About St Basil’s Cathedral
St Basil’s Cathedral is a strikingly ornate red brick building bordering Moscow’s Red Square and crowned with several vividly coloured domes, which bear a striking resemblance in shape to flames licking at the sky.
History of St Basil’s Cathedral
St Basil’s Cathedral was originally constructed in 1555, under the orders of Tsar Ivan IV (also known as Ivan the Terrible). Ivan’s intention in building St Basil’s Cathedral was to celebrate his victory in the Russo-Kazan Wars, specifically the siege of Kazan and the cathedral’s name was derived from that of a Russian Orthodox saint called Vasily (Basil) the Blessed.
There has been much dispute over who actually designed St Basil’s Cathedral, but one particularly gruesome legend says that, after they did so, Ivan arranged for the architect’s eyes to be removed so that they could not create anything to rival its beauty. This is almost certainly untrue, given records show that they were employed 25 years later to add an extra chapel. In fact, St Basil’s Cathedral was quite an innovation in Russian architecture. Nothing like it had existed before.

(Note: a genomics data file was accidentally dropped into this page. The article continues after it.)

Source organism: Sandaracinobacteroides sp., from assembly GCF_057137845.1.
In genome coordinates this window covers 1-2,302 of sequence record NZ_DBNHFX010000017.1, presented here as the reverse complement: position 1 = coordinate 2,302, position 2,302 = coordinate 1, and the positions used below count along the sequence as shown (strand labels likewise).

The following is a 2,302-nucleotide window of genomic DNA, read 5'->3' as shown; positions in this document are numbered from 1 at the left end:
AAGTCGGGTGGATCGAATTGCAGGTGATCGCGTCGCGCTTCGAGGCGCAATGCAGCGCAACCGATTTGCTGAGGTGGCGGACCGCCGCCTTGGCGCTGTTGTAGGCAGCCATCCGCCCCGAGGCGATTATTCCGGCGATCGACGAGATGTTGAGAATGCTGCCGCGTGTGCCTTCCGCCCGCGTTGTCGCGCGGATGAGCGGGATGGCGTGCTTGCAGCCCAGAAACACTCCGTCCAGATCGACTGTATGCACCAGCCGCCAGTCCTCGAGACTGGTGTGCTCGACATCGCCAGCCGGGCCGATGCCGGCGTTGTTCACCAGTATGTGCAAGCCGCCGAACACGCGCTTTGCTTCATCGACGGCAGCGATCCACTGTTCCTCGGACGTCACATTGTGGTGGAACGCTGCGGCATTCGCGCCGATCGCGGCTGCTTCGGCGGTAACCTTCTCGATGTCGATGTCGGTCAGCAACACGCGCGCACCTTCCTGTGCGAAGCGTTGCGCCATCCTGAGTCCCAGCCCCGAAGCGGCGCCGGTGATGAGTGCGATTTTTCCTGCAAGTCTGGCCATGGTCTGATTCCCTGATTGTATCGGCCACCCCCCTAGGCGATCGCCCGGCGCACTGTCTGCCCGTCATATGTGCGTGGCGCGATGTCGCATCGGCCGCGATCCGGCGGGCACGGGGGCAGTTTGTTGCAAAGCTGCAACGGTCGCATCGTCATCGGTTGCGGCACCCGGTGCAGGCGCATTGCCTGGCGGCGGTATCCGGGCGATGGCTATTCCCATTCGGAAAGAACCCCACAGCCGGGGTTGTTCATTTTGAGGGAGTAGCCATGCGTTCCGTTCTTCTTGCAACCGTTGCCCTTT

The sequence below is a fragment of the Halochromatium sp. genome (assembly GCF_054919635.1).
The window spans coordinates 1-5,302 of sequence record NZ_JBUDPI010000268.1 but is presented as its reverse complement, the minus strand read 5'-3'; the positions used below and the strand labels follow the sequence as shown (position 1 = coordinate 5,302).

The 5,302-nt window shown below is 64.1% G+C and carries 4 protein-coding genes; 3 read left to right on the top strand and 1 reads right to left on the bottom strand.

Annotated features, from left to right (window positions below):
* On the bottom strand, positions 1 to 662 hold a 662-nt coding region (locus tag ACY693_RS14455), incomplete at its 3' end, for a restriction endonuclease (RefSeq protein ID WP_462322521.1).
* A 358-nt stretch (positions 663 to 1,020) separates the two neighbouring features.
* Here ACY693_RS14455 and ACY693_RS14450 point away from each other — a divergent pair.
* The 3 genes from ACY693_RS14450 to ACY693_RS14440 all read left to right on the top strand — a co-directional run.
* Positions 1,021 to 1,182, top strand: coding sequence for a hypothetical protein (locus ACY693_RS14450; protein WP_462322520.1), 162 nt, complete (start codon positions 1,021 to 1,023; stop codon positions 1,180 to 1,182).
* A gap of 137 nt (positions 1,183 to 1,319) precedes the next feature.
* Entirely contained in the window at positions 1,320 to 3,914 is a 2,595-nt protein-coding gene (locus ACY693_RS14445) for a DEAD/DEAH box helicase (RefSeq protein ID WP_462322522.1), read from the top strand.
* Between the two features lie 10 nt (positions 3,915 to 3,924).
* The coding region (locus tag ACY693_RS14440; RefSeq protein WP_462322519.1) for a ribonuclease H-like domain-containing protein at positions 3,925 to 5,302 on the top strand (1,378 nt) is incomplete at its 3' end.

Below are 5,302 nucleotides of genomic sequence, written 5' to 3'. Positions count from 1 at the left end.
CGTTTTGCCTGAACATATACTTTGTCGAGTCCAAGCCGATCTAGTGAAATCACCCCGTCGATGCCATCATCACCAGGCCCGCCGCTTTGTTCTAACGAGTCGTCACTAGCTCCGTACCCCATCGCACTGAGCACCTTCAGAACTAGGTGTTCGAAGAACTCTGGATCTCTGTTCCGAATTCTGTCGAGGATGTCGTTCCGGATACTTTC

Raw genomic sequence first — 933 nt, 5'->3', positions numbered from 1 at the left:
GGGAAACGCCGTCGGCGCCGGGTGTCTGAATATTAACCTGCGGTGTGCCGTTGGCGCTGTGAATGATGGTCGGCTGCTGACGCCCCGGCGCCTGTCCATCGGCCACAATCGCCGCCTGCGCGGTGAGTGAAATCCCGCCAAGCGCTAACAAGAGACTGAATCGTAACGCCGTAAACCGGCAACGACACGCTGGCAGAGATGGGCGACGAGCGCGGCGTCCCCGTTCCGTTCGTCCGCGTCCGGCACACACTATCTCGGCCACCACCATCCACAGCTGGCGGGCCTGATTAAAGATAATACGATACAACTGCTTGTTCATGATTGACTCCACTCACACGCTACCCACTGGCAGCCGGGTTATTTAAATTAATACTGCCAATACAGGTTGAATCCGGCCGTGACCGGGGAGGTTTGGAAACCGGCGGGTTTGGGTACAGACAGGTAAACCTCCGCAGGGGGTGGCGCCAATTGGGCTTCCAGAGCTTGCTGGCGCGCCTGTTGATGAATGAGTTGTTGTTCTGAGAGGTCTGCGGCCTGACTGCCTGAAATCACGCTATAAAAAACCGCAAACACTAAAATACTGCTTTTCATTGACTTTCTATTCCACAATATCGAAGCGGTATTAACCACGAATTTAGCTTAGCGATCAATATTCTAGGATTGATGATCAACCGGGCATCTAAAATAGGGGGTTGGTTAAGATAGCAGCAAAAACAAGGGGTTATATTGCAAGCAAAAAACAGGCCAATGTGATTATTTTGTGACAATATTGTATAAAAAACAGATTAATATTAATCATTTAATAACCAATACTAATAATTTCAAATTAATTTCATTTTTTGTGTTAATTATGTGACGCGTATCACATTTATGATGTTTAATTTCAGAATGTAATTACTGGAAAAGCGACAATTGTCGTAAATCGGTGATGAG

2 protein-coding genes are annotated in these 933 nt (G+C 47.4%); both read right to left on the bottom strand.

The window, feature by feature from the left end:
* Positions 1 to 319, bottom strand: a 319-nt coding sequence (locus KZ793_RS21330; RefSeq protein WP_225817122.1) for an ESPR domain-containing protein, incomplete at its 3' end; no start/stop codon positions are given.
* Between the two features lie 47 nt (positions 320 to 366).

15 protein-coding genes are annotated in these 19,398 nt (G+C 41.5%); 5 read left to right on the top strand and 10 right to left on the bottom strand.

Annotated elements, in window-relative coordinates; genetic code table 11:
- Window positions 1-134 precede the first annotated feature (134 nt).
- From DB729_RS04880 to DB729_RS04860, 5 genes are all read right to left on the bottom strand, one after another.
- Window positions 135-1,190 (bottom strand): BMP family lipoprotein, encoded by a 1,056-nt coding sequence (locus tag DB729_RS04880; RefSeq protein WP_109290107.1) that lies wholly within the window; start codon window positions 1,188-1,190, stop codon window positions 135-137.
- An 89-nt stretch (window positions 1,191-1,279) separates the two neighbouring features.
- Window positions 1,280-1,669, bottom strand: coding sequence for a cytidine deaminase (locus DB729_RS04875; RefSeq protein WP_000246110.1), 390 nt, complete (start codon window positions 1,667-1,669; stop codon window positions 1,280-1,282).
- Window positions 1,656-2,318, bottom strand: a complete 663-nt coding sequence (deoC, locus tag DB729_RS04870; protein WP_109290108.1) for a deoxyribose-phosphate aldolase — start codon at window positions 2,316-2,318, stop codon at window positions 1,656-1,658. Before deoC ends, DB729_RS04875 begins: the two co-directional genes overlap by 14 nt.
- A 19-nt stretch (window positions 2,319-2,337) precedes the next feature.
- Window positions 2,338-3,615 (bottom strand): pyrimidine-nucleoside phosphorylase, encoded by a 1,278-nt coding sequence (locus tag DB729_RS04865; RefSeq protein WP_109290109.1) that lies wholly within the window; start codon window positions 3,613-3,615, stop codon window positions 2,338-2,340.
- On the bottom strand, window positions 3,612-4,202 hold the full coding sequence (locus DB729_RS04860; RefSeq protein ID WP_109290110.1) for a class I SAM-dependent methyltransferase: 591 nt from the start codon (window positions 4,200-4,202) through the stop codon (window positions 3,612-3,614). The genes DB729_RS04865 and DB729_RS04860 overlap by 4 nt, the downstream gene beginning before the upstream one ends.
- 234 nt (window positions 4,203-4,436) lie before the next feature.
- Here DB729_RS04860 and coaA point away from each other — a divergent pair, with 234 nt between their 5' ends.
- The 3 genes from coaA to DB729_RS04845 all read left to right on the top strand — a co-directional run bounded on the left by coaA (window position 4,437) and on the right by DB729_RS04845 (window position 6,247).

The interior of St Basil’s Cathedral is arguably disappointing when compared with the building’s exterior. This is due in large part to the scale and design, which lacks a focal point. The chaos of the domes hides the fact that the interior is essentially comprised of 9 chapels. Look out for the chapel dedicated to St Vasily the Blessed, a holy fool who commanded the fear and respect of Tsar Ivan himself: the chapel was commissioned after his death.
The interior does contain some interesting medieval paintings – particularly those of icons – and today forms part of the State History Museum. Look out for the tomb of St Basil himself.
St Basil’s Cathedral today
St Basil’s remains an iconic building for a reason: its colourful riot of onion domes still excites even the most jaded traveller when they view it for the first time. The cathedral is open year round, although with seasonal hours, and the maze of chapels inside can be confusing, especially when it’s busy. Whilst the interior is interesting, it’s the exterior which is the most impressive aspect of the cathedral. It can be bitterly cold inside in the winter!
Getting to St Basil’s Cathedral
It’s pretty hard to miss St Basil’s: it remains the focal point of Moscow’s famous Red Square. It is most easily accessed via the trio of metro stations – Okhotnyy ryad (line 1), Teatralnaya (line 2), Ploschad’ Revolyutsii (line 3). All three are a five minute walk away from Red Square. Approach via the Marshal Zhukov monument for the most memorable impression. Multiple roads in the city lead here, and any and every taxi driver will know where you’re heading!
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